Traveling With A One-Year-Old: What to Bring

          What you need to bring depends, of course, on where you will go, what you will do, how long you will be gone and the season at the time of your travel among others.  But, here are the basics:

A.  Feeding

i. Milk

          For both breastfeeding and bottle-feeding parents, bring your respective feeding paraphernalia.  Zuri was purely breastfed (given breastmilk, never given formula milk) and when she was one year old, all I really needed was my nursing bra and a nursing cover.  Because I’m a stay-at-home mom, Zuri always fed straight from my breast and there was no need to pump milk into a bottle.

ii. Water and Juice

          Always have drinking water ready in your bag.  Put your child’s drinking water in an airtight training cup. It has to be airtight so that you can just put it in your bag and bring it everywhere with you without spilling. If your child still doesn’t drink from a training cup, bring a feeding bottle instead.

iii. Solid Food

          At one year old, most children are already fairly adjusted to eating.  I gave Zuri what I ate. For me, there is no need to bring the child’s own plate, bowl, etc. You should bring your child’s own baby spoon, though, if his gums are still sensitive.  Always bring ready-to-eat emergency food in your bag like baby biscuits or fruits.

B. Toiletries

          One-year-olds still have sensitive skin and should be kept away from harmful chemicals found in products that normally will not harm adults. Don’t let them use the toiletries provided in the hotel no matter how expensive or classy these products are.

          Bring your child’s own toiletries. You will need the following: shampoo and soap/body wash or top-to-toe wash, baby lotion, baby wipes, baby toothpaste, baby toothbrush, baby powder. Zuri had very sensitive skin so all her things had to be extra hypoallergenic. Her skin was also prone to drying so her pediatric derma advised us to give her a quick bath two times a day and to follow this up immediately with a special moisture-retaining lotion/cream.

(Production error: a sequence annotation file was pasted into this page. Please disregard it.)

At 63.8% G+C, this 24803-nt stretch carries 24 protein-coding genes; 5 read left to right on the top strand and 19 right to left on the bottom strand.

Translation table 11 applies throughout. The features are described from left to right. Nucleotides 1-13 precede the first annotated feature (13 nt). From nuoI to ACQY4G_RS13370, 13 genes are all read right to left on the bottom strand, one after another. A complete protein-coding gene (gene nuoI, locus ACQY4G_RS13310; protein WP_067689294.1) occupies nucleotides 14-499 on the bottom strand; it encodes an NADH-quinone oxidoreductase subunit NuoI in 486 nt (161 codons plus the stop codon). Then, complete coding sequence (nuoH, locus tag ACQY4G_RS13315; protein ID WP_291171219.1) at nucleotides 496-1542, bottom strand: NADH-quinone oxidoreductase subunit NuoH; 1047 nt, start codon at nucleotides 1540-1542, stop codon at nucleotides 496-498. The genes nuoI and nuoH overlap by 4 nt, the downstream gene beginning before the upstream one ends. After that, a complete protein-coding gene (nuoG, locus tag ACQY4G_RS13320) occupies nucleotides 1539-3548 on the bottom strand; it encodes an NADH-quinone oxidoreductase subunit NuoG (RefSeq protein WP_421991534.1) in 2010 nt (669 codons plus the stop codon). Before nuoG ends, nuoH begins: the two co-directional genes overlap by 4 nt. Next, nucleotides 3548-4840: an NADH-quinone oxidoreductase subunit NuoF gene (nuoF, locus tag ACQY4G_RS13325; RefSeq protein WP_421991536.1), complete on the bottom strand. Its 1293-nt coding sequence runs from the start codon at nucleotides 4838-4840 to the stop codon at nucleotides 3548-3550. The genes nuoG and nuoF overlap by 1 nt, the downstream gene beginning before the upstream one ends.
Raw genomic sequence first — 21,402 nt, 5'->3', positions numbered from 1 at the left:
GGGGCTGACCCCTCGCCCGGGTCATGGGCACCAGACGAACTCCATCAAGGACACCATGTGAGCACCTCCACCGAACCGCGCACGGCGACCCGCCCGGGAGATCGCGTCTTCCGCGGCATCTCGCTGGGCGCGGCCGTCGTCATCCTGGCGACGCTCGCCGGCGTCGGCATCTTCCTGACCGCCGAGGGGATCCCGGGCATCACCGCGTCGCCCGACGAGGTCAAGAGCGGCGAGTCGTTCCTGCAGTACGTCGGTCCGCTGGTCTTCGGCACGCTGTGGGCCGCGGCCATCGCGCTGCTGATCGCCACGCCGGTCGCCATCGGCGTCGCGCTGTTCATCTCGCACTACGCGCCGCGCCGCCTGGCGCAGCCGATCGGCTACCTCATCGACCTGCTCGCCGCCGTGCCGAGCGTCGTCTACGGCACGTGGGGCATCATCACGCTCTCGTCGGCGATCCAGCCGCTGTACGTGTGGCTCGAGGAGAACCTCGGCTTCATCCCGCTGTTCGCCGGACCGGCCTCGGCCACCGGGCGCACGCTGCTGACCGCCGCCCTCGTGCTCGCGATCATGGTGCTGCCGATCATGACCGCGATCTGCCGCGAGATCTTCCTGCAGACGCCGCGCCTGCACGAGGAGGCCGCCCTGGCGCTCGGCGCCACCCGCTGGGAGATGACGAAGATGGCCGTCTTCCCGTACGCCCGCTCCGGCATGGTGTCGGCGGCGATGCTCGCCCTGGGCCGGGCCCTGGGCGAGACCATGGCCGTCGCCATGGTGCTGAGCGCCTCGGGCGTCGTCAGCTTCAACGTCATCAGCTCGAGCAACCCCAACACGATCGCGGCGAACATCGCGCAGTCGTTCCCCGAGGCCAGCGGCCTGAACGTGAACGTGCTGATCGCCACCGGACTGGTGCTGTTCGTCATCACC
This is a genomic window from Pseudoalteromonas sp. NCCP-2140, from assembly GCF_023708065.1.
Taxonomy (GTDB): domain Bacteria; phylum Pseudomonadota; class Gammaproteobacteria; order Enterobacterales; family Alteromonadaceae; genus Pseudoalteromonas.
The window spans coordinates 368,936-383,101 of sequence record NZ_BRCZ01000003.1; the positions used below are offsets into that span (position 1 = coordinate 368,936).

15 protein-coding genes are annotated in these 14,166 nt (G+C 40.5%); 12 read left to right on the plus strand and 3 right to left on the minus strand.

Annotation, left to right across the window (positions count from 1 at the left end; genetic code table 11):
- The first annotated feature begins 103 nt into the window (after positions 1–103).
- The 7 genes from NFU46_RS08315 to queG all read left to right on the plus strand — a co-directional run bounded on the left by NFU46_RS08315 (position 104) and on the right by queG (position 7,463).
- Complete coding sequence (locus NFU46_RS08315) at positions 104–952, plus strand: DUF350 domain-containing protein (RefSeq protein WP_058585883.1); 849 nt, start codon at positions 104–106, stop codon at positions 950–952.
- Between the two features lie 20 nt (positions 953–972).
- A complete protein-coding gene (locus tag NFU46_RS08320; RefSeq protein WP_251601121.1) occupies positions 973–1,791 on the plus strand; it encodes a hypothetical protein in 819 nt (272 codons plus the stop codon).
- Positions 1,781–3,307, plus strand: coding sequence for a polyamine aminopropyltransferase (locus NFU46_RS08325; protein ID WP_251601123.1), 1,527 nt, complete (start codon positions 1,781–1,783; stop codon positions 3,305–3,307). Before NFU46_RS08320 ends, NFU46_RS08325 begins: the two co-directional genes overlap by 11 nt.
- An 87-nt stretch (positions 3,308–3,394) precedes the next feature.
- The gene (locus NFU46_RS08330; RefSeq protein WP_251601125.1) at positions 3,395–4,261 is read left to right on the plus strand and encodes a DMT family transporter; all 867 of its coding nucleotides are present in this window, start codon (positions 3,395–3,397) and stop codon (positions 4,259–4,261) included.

Bring diapers. Diapers are bulky and will take up a lot of your luggage space.  However, it is best to use diapers that your child is already accustomed to when traveling so, for me, the luggage space the diapers would occupy is worth it. Of course, you can just buy diapers where you will be going if you can find the exact same type and brand.  If there is no other option, try another brand.

          The following are also staples when we travel: baby insect repellent lotion/oil/patch, baby sunblock and baby hand sanitizer.  Note, though, that it is best to wash hands with soap and clean water.

C. Clothes

          Your activities and the season will dictate what type of clothes to bring. For Zuri, I make sure we have the following:

i. sleepwear

          Zuri moves a lot while she sleeps and so, though I cover her with a blanket, she manages to get it off during the night. To prevent her from getting cold and sick, I make sure she wears long-sleeved overalls or long-sleeved tops and pajamas during the night.  Another option is to let the child wear a long-sleeved cardigan over short-sleeved or sleeveless top. Let the child wear socks, too.

ii. daywear

          For your child’s daywear, pick something that looks and feels nice.  Most one-year-olds have just started to learn how to walk and are very curious about their surroundings. They would love to roam around to test their newfound skill. Parents, on the other hand, love to capture moments by taking photographs. So, bring clothes that are comfortable to wear and look good in pictures.

          I recommend something long like pants or leggings for added protection against scratches due to falls, insect bites, direct sunlight or cold weather. Onesies are better than tees because tees tend to be pulled up, exposing the tummy, while onesies stay in place.

          While eating, use thick bibs that are big enough to cover the entire front of your child’s shirt/onesies. This will keep your child’s clothes neat and will lessen the number of times he will need to change. This will also protect your child’s nice clothes from stains. When Zuri runs out of extra big bibs, I use lampin (a big piece of cloth, usually of cotton material and white in color, used as a diaper).

          In your bag, always have a cardigan in case it gets cold and a pair of socks in case you stumble upon a playground that will require one. Bring your own socks, too, since adults are also required to wear such in most playgrounds. Bring a hat especially if you will be going outdoors, like to the beach or the zoo.

  iii. swimwear